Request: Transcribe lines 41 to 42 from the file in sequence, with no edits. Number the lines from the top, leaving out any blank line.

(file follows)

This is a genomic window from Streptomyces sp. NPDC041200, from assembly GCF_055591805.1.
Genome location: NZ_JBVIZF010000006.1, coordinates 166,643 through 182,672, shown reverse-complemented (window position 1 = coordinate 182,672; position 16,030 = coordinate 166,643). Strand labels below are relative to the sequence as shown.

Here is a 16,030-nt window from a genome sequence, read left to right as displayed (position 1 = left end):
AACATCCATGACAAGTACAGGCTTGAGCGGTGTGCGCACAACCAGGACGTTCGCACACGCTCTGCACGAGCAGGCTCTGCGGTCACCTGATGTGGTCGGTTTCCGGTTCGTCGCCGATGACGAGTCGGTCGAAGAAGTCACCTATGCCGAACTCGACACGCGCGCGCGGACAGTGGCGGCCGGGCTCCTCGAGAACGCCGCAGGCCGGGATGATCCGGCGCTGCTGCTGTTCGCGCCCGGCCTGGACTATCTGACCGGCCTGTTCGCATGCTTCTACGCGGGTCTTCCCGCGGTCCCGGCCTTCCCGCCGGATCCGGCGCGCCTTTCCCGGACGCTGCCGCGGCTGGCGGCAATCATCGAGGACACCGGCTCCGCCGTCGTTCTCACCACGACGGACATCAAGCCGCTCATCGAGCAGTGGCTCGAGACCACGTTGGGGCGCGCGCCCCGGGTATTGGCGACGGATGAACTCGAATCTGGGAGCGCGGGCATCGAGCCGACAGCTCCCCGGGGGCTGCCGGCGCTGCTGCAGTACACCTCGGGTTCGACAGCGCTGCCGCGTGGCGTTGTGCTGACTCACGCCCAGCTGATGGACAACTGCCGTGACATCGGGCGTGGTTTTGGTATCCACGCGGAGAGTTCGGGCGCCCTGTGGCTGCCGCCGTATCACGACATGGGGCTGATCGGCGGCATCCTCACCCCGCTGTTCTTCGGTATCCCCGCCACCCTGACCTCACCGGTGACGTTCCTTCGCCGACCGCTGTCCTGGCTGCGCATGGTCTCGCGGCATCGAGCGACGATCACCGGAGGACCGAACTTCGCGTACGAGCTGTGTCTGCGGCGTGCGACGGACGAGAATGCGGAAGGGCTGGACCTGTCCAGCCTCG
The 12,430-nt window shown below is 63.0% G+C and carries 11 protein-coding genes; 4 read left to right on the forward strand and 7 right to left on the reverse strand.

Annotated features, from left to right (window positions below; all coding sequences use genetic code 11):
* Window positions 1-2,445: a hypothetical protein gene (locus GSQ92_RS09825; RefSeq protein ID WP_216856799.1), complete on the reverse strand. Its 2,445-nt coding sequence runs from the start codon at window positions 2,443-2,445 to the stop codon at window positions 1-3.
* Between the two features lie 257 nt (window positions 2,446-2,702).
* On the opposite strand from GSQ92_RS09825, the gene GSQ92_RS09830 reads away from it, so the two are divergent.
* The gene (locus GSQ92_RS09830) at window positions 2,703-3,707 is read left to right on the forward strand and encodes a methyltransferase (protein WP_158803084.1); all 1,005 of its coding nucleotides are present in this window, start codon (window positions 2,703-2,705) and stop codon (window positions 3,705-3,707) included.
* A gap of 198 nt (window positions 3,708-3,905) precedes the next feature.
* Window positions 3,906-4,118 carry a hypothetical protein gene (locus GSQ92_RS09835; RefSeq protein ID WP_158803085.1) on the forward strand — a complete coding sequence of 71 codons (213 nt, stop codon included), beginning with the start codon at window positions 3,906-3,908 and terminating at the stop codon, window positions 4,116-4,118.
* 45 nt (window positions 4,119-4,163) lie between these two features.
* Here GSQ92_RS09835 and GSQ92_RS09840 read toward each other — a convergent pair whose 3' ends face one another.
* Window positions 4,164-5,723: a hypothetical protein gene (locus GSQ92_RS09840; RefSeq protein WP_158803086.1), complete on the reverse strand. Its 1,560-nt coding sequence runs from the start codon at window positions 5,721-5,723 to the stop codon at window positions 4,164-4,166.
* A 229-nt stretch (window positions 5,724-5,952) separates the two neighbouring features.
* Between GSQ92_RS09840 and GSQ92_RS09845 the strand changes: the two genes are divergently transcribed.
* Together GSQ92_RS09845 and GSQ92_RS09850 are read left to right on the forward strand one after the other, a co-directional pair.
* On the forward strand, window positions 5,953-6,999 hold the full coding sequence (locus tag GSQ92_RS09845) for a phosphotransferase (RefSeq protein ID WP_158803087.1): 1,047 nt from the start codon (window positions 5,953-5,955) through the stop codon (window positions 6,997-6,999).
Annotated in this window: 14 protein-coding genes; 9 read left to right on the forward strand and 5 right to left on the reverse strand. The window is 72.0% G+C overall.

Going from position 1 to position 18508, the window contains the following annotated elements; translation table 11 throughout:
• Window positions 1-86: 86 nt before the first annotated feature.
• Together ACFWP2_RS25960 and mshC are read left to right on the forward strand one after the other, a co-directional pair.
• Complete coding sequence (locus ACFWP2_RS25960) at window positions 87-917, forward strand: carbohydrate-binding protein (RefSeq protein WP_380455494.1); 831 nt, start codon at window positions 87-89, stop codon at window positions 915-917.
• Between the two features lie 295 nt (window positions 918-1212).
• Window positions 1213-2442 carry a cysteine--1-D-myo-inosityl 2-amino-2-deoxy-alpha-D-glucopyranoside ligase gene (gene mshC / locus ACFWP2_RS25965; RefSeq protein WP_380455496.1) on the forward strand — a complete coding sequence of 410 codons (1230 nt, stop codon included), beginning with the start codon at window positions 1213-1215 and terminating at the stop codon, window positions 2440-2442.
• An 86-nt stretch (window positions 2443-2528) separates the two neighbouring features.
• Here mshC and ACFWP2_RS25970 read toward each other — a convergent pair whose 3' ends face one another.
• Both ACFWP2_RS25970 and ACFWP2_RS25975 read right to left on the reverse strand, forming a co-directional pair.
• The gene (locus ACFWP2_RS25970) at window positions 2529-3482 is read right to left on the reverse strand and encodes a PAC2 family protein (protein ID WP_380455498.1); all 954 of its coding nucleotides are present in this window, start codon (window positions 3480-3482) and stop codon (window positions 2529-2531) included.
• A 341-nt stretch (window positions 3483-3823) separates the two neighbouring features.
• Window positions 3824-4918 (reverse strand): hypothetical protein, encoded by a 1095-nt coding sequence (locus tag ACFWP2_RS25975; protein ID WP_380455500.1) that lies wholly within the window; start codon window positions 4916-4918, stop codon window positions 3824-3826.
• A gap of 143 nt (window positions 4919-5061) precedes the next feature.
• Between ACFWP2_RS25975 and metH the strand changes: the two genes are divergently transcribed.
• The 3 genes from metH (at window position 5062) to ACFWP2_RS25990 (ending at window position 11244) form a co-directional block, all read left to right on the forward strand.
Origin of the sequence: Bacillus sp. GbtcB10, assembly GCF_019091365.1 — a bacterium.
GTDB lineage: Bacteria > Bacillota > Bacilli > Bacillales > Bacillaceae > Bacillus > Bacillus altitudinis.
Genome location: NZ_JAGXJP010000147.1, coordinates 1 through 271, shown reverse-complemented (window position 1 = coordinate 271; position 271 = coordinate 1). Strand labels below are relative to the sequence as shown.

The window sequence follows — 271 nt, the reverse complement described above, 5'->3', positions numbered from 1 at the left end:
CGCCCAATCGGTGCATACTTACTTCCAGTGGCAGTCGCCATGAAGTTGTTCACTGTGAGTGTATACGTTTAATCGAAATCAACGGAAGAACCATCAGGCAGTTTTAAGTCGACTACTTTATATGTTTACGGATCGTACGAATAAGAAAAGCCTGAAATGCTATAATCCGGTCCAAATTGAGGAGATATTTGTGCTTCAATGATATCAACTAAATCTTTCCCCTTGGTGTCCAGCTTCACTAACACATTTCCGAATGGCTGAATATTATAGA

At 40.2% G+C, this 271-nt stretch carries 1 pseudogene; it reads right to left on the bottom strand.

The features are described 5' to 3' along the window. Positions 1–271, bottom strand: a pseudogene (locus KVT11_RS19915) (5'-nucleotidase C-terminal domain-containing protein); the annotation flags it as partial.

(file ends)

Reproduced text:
At 40.2% G+C, this 271-nt stretch carries 1 pseudogene; it reads right to left on the bottom strand.

The features are described 5' to 3' along the window. Positions 1–271, bottom strand: a pseudogene (locus KVT11_RS19915) (5'-nucleotidase C-terminal domain-containing protein); the annotation flags it as partial.